Earlier this year I joined the evaluation team of a community contact tracing project. The project started back in April when no contact tracing was taking place. The evaluation report as outlined here outlines some of the reasons the project worked. These reasons included: the expertise of the steering group who set the project up (mostly retired health care professionals) , having a strong local connection, proving emotional and practical support alongside contact tracing and developing a sense of trust. I outline these in a previous blog post as outlined here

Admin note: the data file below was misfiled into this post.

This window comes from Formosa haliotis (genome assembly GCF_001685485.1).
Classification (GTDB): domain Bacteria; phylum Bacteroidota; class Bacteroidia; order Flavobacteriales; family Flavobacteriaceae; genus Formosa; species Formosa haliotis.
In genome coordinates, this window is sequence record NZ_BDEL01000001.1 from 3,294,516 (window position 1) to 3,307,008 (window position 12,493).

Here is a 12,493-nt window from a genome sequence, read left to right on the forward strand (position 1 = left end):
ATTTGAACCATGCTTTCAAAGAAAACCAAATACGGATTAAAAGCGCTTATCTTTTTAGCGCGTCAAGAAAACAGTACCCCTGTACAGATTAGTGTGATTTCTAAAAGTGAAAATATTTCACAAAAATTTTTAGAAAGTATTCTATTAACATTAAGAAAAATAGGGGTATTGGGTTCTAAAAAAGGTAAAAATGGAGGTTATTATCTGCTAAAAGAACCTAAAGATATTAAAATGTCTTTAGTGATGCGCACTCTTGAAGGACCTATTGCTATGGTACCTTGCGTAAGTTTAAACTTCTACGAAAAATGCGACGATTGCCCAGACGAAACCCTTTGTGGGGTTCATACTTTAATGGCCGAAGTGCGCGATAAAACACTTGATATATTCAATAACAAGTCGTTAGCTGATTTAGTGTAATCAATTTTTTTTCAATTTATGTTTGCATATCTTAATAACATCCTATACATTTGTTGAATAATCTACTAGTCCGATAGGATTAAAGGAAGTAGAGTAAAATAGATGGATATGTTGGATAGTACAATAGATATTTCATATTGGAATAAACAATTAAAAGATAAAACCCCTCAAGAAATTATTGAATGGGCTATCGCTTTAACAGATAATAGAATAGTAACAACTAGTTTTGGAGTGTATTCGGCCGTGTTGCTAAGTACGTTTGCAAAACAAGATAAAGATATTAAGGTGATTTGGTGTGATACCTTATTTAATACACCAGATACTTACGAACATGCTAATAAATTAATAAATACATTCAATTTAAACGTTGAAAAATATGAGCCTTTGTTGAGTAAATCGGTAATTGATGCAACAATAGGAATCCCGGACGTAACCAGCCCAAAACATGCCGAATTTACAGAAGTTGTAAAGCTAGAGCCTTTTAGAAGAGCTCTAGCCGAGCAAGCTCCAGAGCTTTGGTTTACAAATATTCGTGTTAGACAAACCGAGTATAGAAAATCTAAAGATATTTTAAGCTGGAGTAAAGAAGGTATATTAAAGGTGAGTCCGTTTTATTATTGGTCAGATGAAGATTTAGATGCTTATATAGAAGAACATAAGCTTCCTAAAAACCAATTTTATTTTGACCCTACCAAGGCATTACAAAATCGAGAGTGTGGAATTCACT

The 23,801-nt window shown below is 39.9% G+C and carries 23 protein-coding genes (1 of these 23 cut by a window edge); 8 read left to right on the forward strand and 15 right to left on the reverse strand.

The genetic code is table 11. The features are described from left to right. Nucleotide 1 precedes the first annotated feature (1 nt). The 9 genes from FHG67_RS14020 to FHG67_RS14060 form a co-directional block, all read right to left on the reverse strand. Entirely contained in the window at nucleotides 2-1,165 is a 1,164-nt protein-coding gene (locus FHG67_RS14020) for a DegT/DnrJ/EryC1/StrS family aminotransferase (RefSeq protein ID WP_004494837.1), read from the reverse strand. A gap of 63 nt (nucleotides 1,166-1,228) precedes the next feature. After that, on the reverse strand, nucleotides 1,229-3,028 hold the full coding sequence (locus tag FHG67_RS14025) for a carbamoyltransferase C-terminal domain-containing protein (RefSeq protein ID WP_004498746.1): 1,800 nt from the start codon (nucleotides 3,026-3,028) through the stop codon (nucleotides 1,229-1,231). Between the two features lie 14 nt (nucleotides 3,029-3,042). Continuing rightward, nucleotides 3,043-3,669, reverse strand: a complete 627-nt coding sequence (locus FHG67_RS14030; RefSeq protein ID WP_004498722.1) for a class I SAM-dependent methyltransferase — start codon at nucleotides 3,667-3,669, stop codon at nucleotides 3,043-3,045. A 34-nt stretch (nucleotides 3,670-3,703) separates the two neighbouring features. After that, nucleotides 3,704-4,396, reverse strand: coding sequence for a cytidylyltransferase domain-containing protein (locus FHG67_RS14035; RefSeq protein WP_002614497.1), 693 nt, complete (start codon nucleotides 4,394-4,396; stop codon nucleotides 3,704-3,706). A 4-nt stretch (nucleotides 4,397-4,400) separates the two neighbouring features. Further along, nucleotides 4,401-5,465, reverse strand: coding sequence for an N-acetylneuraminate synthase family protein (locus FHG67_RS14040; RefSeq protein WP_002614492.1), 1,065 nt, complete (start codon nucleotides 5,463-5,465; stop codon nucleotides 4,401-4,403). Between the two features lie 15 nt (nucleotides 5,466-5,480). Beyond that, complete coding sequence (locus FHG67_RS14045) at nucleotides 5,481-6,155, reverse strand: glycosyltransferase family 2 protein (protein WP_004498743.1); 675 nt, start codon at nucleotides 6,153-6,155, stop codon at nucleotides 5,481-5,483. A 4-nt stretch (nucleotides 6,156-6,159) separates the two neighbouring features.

In early September some of the main findings of the report were outlined in an opinion piece in the BMJ as outlined here. The title was “Best practice in contact tracing: How should an effective system be organized?” Today I spotted that the BMJ piece was listed in this Public Health England report on behavioral and social science articles relevant to Covid19. Not just that, but its the first one in the list. I am not entirely sure who will have read the report, or the articles it recommends, but it’s just possible that I might influence national policy. There is certainly room for improvement and I think that following the recommendations in the report or even just the summary given in the article would certainly help make contact tracing work a lot better than it is now.